Monday we continued the drive. About 175km along the way, we heard a sound like a machine gun, and I brought the car to a stop. The guy behind us stopped and noticed oil coming out the exhaust and pointed out we’d likely blown a piston. He had a satellite phone, and we arranged to get towed. After 90 minutes or so, we stopped another vehicle with a sat phone, and they said that the tow truck was on the way and would arrive in 90 minutes. And, just over four hours later, an hour before sunset, it did — it put the dead van on the flatbed and drove it and us to Broome. We managed to get out an email in a small window of cell coverage asking the travel agent who arranged our tours to find us a place to stay, since we no longer had a van to park in a caravan park. Bill, the driver of the tow truck, allowed it was all right with him if we slept in the wrecking yard. That seemed a little down market after Fitzroy, caravan parks provide a lot: water, showers, toilets, the absence of junkyard dogs; it seemed it was prudent to get a hotel. Besides, tour pickups at a towyard? The travel agent booked us into the “Broome-Time Lodge”. (“Broome Time” is the town’s self-effacing name for the tendency of never arriving anywhere on time.)

I called the camper van helpline and told them that we’d be on tours the next two days and that we’d deal with the van replacement on Thursday morning.

Tuesday we had another all-day tour, with the same pattern — get picked up early (around 7am), drive a couple hours, see stuff, see the sunset, drive back a couple hours, get back too late for dinner. This one went around the Dampier Peninsula north of Broome. The first highlight was when the vehicle’s fan belt broke, and the radiator broke off all of the fan blades. Miraculously, a shop near where we were was able to put on a new belt and fan, and we continued with a slightly abbreviated version of the tour. We had an hour to see the town church, with its mother of pearl altar which has some local fame.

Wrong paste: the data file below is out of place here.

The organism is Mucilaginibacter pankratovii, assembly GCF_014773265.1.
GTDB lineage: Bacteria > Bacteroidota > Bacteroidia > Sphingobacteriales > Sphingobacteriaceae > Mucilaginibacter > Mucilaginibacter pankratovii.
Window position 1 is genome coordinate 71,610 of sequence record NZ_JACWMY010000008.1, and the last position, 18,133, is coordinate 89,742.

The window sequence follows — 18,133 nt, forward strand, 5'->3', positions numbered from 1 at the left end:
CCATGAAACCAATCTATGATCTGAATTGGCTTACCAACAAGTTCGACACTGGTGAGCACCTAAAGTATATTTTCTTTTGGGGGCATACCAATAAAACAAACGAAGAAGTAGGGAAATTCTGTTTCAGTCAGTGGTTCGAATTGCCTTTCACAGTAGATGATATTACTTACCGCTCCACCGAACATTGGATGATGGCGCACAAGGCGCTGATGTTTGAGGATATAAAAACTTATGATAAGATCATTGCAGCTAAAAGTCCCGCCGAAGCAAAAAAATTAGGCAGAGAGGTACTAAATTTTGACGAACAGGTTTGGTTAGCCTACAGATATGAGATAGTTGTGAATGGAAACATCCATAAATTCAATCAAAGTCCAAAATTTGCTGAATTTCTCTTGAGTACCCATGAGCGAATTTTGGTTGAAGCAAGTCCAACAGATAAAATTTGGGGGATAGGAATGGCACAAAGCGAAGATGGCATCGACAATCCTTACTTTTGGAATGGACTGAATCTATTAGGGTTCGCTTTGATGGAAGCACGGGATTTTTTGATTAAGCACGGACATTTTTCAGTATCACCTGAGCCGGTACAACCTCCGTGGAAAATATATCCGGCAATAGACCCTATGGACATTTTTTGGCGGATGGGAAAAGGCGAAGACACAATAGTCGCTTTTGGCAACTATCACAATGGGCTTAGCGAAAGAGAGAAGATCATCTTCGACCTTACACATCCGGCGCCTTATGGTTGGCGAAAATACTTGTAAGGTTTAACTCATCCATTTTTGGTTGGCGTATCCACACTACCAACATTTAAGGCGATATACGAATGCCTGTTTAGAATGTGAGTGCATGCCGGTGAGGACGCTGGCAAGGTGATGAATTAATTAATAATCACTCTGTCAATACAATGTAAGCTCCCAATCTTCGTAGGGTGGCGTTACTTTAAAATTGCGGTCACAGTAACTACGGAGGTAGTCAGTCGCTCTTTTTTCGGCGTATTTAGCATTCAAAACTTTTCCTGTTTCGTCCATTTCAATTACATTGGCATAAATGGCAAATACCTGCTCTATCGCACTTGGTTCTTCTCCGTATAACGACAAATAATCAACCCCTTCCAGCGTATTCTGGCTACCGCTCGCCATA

The second highlight was going mudcrabbing. We picked up Vince, a local Aboriginal, who led us out onto this tidal plain and into these mangrove forests. It was a fascinating landscape — you could picture roots under the ground which sent up tiny little shoots, which is basically what we were walking on. Mudcrabs tend to hang out under the rather horizontal trunks of mangrove trees, and the group (not us) collected about six crabs altogether. We returned to the bus, Vince threw the crabs onto the fire, and we feasted on them as well as the normal tour lunch. The rest of the tour was fairly perfunctory, but we saw a nice sunset on the beach. No green flash though.

Wednesday was yet another all-day tour, though a larger group in a larger vehicle. We went to Windjana Gorge, another part of the Devonian reef, where we saw some beautiful birds and many “freshie” crocs. The signs pointed out the fossils in the reef. Then we went to Tunnel Creek, a cave walk where we walked through up to two feet of water. That was a blast.

Maybe it wouldn’t have been more expensive in the end to have rented a 4WD vehicle and driven to those places ourselves, but it’s hard to find places that will let you take a rented 4WD vehicle into the Bungles.